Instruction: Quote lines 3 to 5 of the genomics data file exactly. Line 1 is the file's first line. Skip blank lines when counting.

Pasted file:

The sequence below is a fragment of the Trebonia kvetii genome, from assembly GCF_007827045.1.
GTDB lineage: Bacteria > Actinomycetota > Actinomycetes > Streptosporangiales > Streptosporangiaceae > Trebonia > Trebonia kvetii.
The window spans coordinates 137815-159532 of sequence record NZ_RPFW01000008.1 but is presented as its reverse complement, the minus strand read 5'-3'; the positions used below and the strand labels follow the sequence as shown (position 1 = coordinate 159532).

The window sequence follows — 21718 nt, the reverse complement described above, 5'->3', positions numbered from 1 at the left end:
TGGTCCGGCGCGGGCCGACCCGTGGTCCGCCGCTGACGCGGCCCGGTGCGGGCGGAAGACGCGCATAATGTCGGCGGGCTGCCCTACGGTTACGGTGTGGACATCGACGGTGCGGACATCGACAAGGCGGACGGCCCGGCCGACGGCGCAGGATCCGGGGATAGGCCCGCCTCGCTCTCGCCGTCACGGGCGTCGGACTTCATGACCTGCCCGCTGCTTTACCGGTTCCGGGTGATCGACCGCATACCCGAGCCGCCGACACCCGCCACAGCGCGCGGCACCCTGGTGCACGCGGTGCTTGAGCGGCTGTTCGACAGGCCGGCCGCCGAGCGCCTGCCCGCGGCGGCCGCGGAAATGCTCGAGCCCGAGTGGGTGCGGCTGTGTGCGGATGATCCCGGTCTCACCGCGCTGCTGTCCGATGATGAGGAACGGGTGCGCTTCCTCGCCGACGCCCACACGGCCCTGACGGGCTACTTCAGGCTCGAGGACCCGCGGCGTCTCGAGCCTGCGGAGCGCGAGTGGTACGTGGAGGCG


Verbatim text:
The window spans coordinates 137815-159532 of sequence record NZ_RPFW01000008.1 but is presented as its reverse complement, the minus strand read 5'-3'; the positions used below and the strand labels follow the sequence as shown (position 1 = coordinate 159532).

The window sequence follows — 21718 nt, the reverse complement described above, 5'->3', positions numbered from 1 at the left end:
TGGTCCGGCGCGGGCCGACCCGTGGTCCGCCGCTGACGCGGCCCGGTGCGGGCGGAAGACGCGCATAATGTCGGCGGGCTGCCCTACGGTTACGGTGTGGACATCGACGGTGCGGACATCGACAAGGCGGACGGCCCGGCCGACGGCGCAGGATCCGGGGATAGGCCCGCCTCGCTCTCGCCGTCACGGGCGTCGGACTTCATGACCTGCCCGCTGCTTTACCGGTTCCGGGTGATCGACCGCATACCCGAGCCGCCGACACCCGCCACAGCGCGCGGCACCCTGGTGCACGCGGTGCTTGAGCGGCTGTTCGACAGGCCGGCCGCCGAGCGCCTGCCCGCGGCGGCCGCGGAAATGCTCGAGCCCGAGTGGGTGCGGCTGTGTGCGGATGATCCCGGTCTCACCGCGCTGCTGTCCGATGATGAGGAACGGGTGCGCTTCCTCGCCGACGCCCACACGGCCCTGACGGGCTACTTCAGGCTCGAGGACCCGCGGCGTCTCGAGCCTGCGGAGCGCGAGTGGTACGTGGAGGCG